Documentary about writer and performance artist Bob Flanagan who died at 43 of cystic fibrosis. His life was indicated by pain from the beginning and he started to develop sadomasochistic ...
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Documentary about writer and performance artist Bob Flanagan who died at 43 of cystic fibrosis. His life was indicated by pain from the beginning and he started to develop sadomasochistic practices, which he developed finally into performances.Written by
Soeren Ney <SoerenNey@AOL.COM>
Shot over a period of two years and compiled from over 100 hours of footage. See more »
I want a wealthy collector to finance an installation in which a video camera will be placed in the coffin with my body, connected to a screen on the wall, and whenever he wants to, the patron can see how I'm coming along.
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The 2001 UK release was cut by over three minutes. The cuts required were to two scenes showing strong sado-masochistic activity (asphyxiation, the piercing of the skin of the penis, the insertion of a large metal ball into the rectum, the hammering of a nail through the tip of the penis) which would be highly dangerous if copied and which are likely to encourage imitation in viewers with an existing interest in sado-masochistic activity. The cuts were made in accordance with the terms of the Video Recordings Act 1984 which requires the Board to have special regard to harm which may be caused to viewers or to society through the actions of viewers. In 2009 all the cuts were waived and it was passed with an uncut '18' certificate. See more »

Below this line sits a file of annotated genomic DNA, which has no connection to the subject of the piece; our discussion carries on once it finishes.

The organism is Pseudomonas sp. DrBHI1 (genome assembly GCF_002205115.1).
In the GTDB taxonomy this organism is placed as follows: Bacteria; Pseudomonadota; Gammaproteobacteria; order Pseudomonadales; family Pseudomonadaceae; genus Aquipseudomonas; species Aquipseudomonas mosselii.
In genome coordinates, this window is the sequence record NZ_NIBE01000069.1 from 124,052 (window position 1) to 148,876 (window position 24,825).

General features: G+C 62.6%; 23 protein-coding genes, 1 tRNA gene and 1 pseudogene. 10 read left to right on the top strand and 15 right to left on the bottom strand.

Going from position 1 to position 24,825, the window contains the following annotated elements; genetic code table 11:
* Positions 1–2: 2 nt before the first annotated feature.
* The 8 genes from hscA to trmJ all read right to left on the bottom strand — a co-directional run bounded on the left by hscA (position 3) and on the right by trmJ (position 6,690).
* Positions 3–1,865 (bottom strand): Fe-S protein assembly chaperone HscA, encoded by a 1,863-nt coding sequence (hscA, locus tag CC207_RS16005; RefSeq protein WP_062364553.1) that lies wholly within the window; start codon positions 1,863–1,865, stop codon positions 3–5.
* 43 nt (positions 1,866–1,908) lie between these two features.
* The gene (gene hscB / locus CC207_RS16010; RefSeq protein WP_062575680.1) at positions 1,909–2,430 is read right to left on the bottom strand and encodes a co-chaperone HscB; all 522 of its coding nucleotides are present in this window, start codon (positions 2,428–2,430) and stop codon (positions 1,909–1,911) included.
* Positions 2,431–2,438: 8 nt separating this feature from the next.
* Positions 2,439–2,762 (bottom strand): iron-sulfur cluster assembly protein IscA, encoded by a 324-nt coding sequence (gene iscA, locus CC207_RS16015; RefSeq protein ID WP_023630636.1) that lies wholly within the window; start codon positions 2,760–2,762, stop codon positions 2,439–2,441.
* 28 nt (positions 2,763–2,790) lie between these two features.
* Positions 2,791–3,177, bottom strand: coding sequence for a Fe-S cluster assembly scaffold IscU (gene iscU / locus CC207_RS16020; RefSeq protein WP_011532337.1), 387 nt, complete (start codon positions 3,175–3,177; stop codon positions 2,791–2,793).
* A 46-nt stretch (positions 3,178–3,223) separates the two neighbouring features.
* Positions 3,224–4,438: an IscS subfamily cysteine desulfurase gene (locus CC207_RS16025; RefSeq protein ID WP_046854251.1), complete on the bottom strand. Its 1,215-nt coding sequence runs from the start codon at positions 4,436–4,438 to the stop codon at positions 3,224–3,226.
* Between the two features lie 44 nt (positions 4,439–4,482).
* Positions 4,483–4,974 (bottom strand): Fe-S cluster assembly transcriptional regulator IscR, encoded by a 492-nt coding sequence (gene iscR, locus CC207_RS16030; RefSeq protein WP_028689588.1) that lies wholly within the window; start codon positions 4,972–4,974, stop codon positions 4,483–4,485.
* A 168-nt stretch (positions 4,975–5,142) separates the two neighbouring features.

One of the most disturbing, disgusting, funny, touching, and beautiful films ever made. It's hard to find the words to properly describe this bio-pic of Bob Flanagan (one of the longest survivors of Cystic Fibrosis) but perhaps the best word is simply "raw".
Sure it's got a shot of a person nailing their privates to a block of wood while "If I had a hammer" plays cheerfully in the background. But that doesn't mean the film aims to offend or make the audience vomit. What's at the heart of this film is one mans lifelong struggle with a painfully fatal illness (CF). It's only through his embrace of the pain that he was able to live such a long and successful life (poet, comedian, and performance artist) and his ability to inspire and live his life to the fullest is something several many 'able bodied' people could only dream of.
Most touching is the scene where Bob is visited by a young Toronto girl with CF who wanted to meet him as part of the 'Make a Wish' Foundation (yes, you read correctly). When the film was screened at the Toronto Film Fest that same young girl was present (and a few years older) and attributed her prolonged life to the example set by Bob Flanagan.
Nails and blocks of wood aside, this film is NOT for everyone. In fact it's for a small few. It is very real and very powerful. But if you can stomach it, you'll see what a great documentary should look like.
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